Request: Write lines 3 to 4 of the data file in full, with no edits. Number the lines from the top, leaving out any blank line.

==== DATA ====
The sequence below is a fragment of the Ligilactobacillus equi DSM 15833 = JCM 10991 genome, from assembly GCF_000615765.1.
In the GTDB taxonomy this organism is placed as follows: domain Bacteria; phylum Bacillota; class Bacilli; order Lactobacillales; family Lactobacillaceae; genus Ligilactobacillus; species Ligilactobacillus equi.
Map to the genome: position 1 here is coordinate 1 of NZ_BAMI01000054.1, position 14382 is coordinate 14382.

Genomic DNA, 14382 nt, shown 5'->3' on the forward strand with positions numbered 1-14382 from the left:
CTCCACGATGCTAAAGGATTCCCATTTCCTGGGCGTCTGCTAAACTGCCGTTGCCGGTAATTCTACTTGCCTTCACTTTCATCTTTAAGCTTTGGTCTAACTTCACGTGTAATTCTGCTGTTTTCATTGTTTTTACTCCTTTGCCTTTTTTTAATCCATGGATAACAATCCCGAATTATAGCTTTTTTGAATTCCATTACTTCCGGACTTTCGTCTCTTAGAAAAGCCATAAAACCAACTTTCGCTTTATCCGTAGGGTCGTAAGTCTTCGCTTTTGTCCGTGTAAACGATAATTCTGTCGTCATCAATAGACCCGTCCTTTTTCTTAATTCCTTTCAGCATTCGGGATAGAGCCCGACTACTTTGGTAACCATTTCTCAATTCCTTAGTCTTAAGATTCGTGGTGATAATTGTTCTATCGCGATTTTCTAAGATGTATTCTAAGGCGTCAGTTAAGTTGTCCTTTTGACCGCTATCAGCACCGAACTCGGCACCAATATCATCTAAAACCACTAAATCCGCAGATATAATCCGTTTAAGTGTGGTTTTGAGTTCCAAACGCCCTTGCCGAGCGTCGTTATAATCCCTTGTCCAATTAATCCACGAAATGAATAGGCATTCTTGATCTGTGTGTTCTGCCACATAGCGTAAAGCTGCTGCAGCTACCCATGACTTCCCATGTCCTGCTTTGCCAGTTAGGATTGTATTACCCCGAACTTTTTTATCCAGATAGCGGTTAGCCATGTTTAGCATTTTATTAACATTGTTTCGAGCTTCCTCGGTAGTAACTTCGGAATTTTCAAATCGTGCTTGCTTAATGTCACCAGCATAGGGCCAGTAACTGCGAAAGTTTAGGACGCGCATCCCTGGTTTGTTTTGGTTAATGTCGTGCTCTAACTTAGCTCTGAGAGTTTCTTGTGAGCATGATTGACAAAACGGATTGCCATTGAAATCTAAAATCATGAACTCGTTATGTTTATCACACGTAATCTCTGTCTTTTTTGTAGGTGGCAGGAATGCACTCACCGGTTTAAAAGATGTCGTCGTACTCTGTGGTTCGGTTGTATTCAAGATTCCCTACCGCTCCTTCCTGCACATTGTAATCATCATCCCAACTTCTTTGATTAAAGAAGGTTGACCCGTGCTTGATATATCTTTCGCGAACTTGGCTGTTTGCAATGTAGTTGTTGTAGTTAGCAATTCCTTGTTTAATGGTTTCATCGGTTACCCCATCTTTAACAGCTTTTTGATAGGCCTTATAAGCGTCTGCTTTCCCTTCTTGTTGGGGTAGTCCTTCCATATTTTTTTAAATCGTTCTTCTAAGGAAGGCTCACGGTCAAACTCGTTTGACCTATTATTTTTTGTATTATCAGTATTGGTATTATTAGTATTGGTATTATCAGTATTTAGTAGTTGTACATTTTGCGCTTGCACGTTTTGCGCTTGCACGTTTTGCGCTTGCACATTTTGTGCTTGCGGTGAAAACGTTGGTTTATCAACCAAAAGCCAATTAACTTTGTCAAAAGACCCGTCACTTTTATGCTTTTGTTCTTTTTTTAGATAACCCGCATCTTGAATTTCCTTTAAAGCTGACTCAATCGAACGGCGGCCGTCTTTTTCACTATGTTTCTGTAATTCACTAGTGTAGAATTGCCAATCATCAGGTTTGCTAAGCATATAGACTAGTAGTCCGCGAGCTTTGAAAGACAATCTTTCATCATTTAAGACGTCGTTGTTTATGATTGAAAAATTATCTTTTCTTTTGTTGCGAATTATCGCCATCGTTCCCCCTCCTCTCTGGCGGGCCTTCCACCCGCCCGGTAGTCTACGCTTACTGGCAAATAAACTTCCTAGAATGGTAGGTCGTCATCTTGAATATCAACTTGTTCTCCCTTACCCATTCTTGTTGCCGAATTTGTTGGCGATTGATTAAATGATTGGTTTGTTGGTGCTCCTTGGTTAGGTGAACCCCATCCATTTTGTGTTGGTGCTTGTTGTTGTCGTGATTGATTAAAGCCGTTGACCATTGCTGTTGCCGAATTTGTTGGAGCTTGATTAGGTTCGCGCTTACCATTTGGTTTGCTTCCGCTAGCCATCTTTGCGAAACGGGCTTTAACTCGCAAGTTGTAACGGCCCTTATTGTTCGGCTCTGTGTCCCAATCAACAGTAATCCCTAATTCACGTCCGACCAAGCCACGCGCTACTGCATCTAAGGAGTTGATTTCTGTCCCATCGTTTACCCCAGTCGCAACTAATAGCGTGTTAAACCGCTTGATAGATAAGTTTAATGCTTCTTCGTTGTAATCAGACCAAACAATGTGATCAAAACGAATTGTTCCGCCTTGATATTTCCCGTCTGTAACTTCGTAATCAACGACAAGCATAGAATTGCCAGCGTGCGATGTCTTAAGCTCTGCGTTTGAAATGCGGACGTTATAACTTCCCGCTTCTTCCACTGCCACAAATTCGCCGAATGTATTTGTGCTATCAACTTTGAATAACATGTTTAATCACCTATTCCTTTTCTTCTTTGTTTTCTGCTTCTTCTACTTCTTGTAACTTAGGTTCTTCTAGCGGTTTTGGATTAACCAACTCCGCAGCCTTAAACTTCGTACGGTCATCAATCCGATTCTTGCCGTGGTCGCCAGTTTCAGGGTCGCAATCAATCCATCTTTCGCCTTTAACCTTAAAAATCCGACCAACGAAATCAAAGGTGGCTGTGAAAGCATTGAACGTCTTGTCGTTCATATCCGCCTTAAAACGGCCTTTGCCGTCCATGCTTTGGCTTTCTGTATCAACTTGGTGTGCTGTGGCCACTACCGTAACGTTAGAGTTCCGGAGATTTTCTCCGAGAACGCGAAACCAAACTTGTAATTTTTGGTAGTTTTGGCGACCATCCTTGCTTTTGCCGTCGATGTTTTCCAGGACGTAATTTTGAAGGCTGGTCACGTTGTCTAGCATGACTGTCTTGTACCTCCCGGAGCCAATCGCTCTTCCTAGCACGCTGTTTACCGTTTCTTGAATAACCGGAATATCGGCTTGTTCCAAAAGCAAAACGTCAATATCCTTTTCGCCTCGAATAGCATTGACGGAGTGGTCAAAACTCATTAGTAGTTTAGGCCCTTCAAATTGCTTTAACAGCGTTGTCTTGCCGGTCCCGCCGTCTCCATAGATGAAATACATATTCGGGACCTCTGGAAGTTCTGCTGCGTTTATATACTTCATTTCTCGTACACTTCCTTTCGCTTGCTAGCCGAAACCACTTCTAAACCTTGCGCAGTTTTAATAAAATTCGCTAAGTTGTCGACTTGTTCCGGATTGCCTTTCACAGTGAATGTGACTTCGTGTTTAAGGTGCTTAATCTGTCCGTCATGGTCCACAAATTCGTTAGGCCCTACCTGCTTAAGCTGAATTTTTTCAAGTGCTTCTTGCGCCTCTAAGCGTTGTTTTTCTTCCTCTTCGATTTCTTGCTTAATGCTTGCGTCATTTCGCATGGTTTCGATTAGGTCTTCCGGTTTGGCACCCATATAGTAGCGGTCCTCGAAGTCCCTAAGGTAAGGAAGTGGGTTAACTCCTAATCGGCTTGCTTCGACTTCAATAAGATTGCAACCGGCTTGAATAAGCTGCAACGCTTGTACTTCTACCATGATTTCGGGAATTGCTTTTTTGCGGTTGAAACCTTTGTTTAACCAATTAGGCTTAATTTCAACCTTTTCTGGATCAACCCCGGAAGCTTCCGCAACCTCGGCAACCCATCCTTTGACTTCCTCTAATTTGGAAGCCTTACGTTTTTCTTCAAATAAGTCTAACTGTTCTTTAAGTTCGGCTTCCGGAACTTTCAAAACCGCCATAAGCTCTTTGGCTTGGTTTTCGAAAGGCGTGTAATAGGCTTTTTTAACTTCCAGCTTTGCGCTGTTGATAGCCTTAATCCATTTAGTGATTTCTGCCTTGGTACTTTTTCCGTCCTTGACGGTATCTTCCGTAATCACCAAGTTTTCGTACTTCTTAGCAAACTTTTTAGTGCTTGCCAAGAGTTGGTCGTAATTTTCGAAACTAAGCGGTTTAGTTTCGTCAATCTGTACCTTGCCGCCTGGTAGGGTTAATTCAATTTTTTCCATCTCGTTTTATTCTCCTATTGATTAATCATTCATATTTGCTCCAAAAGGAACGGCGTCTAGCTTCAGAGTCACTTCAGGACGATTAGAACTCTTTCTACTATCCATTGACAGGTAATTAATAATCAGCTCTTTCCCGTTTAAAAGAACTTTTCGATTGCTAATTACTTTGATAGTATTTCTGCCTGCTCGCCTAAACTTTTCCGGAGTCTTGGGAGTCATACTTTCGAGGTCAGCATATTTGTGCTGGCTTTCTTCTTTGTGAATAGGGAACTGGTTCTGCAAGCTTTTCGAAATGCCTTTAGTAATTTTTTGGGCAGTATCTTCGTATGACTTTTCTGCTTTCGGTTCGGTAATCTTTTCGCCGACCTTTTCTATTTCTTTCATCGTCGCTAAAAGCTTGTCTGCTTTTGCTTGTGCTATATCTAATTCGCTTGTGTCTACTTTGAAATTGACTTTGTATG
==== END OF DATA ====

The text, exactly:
Map to the genome: position 1 here is coordinate 1 of NZ_BAMI01000054.1, position 14382 is coordinate 14382.

Genomic DNA, 14382 nt, shown 5'->3' on the forward strand with positions numbered 1-14382 from the left: